May 26, 2016 | By Alec

Titanium alloys can be found everywhere nowadays. Being extremely strong, lightweight and resistant to corrosion and high temperatures, its used in everything from military equipment to commercial jets and tennis rackets. What’s more, thanks to 3D printing the costly material can be used more effectively and on a smaller scale. But a new study by researchers from the Carnegie Mellon University (CMU) suggests that 3D printing inserts several flaws into the material, which can decrease the material's resistance to fatigue and lead to breakage. The solution might be in the powder’s production process.

This has become apparent from a study led by Anthony Rollett, Professor of Materials Science and Engineering at CMU. The study also included graduate students Ross Cunningham and Tugce Ozturk, and Professor of Mechanical Engineering Jack Beuth. They have already published their findings in The Journal of The Minerals, Metals & Materials Society.

The problem is, they say, that powder-based 3D printing techniques increase the material’s porosity. The 3D printed parts feature miniscule pores, which can affect the overall quality of the component, making it less strong than titanium alloy parts made with other production techniques. “Having a strong understanding of the fundamental science of additive manufacturing materials is necessary in order to use them in aerospace and other demanding applications,” says Beuth.

It was already known that metal 3D printed parts suffer from porosity, but the CMU researchers teamed up with the Argonne National Laboratory in Chicago to find out exactly how that porosity is created, and what can be done to counter it. “In a conventional material like steel, there aren’t any of these pores. Besides that, you work so hard to avoid any sort of nonmetallic inclusion,” says Rollett. “In additive manufacturing materials, there they are. You have to figure out how to understand them and deal with them. It is a new challenge for the field of materials science.”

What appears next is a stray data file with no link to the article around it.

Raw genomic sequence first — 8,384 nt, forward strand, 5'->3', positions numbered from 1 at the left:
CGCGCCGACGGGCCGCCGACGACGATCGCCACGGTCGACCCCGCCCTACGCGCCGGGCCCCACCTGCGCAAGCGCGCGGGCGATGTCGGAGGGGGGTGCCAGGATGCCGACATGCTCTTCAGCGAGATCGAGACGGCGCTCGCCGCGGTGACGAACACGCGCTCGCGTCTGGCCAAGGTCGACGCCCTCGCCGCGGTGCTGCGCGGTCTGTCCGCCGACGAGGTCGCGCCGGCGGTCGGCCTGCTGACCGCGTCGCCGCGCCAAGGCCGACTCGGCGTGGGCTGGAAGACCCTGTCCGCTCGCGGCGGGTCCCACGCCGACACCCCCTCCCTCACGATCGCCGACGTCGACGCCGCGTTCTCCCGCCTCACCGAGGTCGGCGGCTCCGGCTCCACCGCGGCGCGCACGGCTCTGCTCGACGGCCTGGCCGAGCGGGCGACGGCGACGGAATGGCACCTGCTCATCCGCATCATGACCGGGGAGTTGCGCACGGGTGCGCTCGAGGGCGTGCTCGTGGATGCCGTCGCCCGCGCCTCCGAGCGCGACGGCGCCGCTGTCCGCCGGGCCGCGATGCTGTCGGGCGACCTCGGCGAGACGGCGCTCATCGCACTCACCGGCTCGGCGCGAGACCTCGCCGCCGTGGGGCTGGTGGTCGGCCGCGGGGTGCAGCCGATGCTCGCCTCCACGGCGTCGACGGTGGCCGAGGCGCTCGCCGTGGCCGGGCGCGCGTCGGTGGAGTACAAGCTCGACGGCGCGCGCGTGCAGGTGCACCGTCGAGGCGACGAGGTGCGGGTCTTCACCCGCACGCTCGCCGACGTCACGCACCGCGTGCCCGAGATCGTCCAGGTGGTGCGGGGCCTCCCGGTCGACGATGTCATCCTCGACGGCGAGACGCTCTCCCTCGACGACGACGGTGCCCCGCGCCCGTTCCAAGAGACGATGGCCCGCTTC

The team travelled all the way from Pittsburgh to use the Argonne’s Advanced Photon Source (APS), a unique installation that uses microtomography to rapidly image anything. The APS is powerful enough to see through metal particles down to miniscule detail— to roughly one millionth of a meter. The unique equipment is in such high demand among researchers, that the CMU team could only secure access to the APS device for 48 hours.

The material that was put to the test was Ti-6Al-4V, a common titanium alloy that includes 6% aluminum and 4% vanadium. It is widely used in aerospace and biomedical industries for its excellent material properties. But as Rollett, a material microstructure expert, explained, they are the first to study the material at such a small scale for 3D printing. “Carnegie Mellon is bringing really unique research to the table because we are one of the only universities chasing after advanced characterization techniques in the metals 3D printing space,” he says.

The material itself is commonly 3D printed using either selective laser melting or electron-beam melting (EBM) technologies, and the latter technology (which uses electrons to melt and compress powder particles) was the focus of this study. Using the APS tool, the titanium alloy samples were inspected at a micron scale. "We can observe hundreds or even thousands of pores at a high resolution of about two microns," Rollett said. The samples themselves were 3D printed with a commercial EBM machine with different electron beam power levels. They also imaged a sample of preprinted powder.